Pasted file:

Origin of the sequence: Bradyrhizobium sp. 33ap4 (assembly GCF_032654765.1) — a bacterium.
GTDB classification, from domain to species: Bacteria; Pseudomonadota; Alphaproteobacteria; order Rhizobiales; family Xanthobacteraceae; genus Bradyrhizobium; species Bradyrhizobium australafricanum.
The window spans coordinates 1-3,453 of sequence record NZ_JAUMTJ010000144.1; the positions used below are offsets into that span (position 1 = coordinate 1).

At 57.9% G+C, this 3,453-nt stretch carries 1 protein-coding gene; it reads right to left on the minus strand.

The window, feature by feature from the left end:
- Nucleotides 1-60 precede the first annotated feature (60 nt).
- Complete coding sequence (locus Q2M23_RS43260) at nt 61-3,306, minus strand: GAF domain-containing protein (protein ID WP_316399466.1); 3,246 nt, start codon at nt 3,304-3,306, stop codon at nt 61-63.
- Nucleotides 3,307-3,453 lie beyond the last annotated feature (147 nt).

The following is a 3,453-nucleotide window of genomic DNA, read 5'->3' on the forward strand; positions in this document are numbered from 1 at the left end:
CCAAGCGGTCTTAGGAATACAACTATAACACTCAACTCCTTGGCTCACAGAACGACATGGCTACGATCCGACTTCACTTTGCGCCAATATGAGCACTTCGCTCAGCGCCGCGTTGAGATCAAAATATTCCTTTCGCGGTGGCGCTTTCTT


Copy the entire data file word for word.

Origin of the sequence: Bradyrhizobium sp. 33ap4 (assembly GCF_032654765.1) — a bacterium.
GTDB classification, from domain to species: Bacteria; Pseudomonadota; Alphaproteobacteria; order Rhizobiales; family Xanthobacteraceae; genus Bradyrhizobium; species Bradyrhizobium australafricanum.
The window spans coordinates 1-3,453 of sequence record NZ_JAUMTJ010000144.1; the positions used below are offsets into that span (position 1 = coordinate 1).

At 57.9% G+C, this 3,453-nt stretch carries 1 protein-coding gene; it reads right to left on the minus strand.

The window, feature by feature from the left end:
- Nucleotides 1-60 precede the first annotated feature (60 nt).
- Complete coding sequence (locus Q2M23_RS43260) at nt 61-3,306, minus strand: GAF domain-containing protein (protein ID WP_316399466.1); 3,246 nt, start codon at nt 3,304-3,306, stop codon at nt 61-63.
- Nucleotides 3,307-3,453 lie beyond the last annotated feature (147 nt).

The following is a 3,453-nucleotide window of genomic DNA, read 5'->3' on the forward strand; positions in this document are numbered from 1 at the left end:
CCAAGCGGTCTTAGGAATACAACTATAACACTCAACTCCTTGGCTCACAGAACGACATGGCTACGATCCGACTTCACTTTGCGCCAATATGAGCACTTCGCTCAGCGCCGCGTTGAGATCAAAATATTCCTTTCGCGGTGGCGCTTTCTT